Please post a comment if you have a similar story of how a death certificate helped you solve a family mystery.

Thursday, November 6, 2014

German Obituary: November 6, 1887

My great-great uncle, Jacob Nehren, died today more than 125 years ago. I know from his death registration and his veteran burial card that he was 44 years old. He died of cirrhosis of the liver, which I assume was a hazard of being a tavern owner.

Jacob served in the Civil War, apparently under the alias William Cline, before he married my great-grandfather's sister. When he was 19, he first enlisted in the Maryland Infantry and was shot in his left forearm 18 months later. After he mustered out, Jacob then enlisted in the Navy. He was honorably discharged almost 4 years later in 1869.

Although Jacob spent time in Maryland both before and after his military service, he ended up in Pittsburgh sometime between the 1870 census and his marriage in 1872. He ran the bar that was previously owned by his father-in-law and was the father of 2 boys who both died before they reached their fourth birthdays.

Jacob's obituary appeared in a German newspaper, Pittsburger Volksblatt, on November 7, 1887. Unfortunately, I don't know what it says. I can make out bits and pieces but am curious as to whether it may contain any clues about him that I don't already know. I see that it says something about Baltimore near the end, which is where his brother Frank Nehren lived.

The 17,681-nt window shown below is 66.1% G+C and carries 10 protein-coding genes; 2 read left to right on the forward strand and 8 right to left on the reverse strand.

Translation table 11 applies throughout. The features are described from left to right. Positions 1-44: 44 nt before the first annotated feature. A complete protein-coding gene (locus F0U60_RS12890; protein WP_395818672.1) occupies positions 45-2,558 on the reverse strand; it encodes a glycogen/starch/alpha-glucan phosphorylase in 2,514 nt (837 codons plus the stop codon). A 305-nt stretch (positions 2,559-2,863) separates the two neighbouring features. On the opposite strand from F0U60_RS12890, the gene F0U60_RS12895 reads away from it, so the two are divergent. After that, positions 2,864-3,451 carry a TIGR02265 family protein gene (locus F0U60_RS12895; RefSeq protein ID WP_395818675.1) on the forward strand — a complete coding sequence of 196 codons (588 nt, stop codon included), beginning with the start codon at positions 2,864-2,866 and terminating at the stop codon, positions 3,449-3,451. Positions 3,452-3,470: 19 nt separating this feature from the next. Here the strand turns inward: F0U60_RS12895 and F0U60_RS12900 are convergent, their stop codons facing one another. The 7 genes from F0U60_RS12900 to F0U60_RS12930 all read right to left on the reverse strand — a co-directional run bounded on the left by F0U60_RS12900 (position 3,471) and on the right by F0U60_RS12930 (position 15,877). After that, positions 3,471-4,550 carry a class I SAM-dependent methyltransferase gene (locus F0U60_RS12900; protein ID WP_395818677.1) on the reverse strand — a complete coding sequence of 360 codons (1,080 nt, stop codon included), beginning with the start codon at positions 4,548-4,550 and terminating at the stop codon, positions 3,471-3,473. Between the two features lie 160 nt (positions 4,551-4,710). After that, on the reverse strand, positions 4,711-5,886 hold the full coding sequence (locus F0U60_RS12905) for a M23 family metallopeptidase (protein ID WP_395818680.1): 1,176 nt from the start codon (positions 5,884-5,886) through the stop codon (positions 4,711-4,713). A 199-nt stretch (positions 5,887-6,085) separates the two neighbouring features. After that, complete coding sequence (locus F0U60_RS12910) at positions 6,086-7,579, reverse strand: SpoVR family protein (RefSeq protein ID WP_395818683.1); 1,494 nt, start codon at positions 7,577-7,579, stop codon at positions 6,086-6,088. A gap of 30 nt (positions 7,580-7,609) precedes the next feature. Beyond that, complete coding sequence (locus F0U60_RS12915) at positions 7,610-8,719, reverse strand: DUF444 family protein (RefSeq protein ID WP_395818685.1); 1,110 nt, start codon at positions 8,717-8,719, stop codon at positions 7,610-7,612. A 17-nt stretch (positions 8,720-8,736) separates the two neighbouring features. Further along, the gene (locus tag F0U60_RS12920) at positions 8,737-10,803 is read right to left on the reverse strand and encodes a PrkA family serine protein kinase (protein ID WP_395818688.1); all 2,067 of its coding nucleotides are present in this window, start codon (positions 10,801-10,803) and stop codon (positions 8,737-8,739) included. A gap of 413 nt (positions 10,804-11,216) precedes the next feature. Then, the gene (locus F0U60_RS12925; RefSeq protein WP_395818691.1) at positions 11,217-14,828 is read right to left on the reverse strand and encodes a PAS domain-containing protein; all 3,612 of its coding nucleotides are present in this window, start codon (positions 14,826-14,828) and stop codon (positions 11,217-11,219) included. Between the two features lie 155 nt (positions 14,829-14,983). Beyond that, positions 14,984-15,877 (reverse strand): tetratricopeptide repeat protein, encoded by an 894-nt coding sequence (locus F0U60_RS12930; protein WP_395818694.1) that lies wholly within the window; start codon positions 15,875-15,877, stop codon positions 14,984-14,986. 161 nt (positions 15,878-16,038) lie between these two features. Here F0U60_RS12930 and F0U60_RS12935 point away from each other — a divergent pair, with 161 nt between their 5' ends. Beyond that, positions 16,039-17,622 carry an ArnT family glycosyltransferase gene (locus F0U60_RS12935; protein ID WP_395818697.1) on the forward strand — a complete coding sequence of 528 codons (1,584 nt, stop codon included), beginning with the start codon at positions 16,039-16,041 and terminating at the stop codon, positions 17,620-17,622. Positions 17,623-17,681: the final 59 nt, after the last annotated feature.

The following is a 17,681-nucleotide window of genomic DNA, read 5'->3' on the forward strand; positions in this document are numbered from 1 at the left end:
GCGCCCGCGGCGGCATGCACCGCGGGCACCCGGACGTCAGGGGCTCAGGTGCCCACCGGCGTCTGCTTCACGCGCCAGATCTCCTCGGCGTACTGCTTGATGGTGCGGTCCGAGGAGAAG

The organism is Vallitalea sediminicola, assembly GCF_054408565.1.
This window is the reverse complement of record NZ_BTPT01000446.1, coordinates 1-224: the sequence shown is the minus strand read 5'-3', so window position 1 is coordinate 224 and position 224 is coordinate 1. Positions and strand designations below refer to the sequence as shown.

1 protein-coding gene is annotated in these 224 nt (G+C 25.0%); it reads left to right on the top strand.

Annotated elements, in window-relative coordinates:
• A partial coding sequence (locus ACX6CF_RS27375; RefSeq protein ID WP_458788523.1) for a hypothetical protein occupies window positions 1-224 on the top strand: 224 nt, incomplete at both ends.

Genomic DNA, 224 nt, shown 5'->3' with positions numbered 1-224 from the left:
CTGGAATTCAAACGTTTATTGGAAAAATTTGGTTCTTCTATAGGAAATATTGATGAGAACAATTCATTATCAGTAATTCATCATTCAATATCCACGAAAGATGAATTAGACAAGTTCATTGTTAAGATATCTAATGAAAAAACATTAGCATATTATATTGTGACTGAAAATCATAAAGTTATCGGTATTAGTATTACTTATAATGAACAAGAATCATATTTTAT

If you can translate any of this obituary, please leave me a comment. Thank you!

Wednesday, November 5, 2014

Family Traditions: German Food

When I was in elementary school, I remember spending a week with my grandparents during several summer breaks. We would go on an outing almost every day. I also remember missing my mom's cooking. Meals just didn't taste the same that week: meats were a little dry and mashed potatoes weren't as creamy. (Sorry, Grandma!)  It just could have been a sign of homesickness, or maybe everyone feels that way about their mother's cooking.

In some handwritten notes I have from my grandmother, she described her German mother as a "wonderful cook and baker." Some of the foods she listed as family traditions were:

Chicken & Dumplings
Rivel Soup
Sour Tongue
Apple Kuchen
Christmas Stollen

Unfortunately, I don't have any recipes that were passed down from my great-grandmother, but clicking on each of the foods above will take you to websites where others describe how to make these dishes. What great recipes did you inherit from your ancestors?

Monday, November 3, 2014

Pittsburgh Children's Hospital Fire of 1923

While browsing some historic online newspapers, I came across an obituary for a woman (whose name I've forgotten) who was described as a hero for saving many children during a devastating fire that destroyed the Children's Hospital of Pittsburgh on May 31, 1923. I was curious to learn more about this event, so I found this article headline in The Pittsburgh Press.

"Sixty-three children were rescued, 16 firemen, a policeman and a physician were injured or overcome by smoke and escaping formaldehyde fumes and damage estimated at $100,000 resulted when fire swept the administration building of the Children's hospital, Forbes and Ophelia sts., early today." (Source: The Pittsburgh Press, May 31, 1923)
Amazingly, no one died in the fire. This particular article lists the names of 18 who were injured, as well as the dozens of children who were rescued.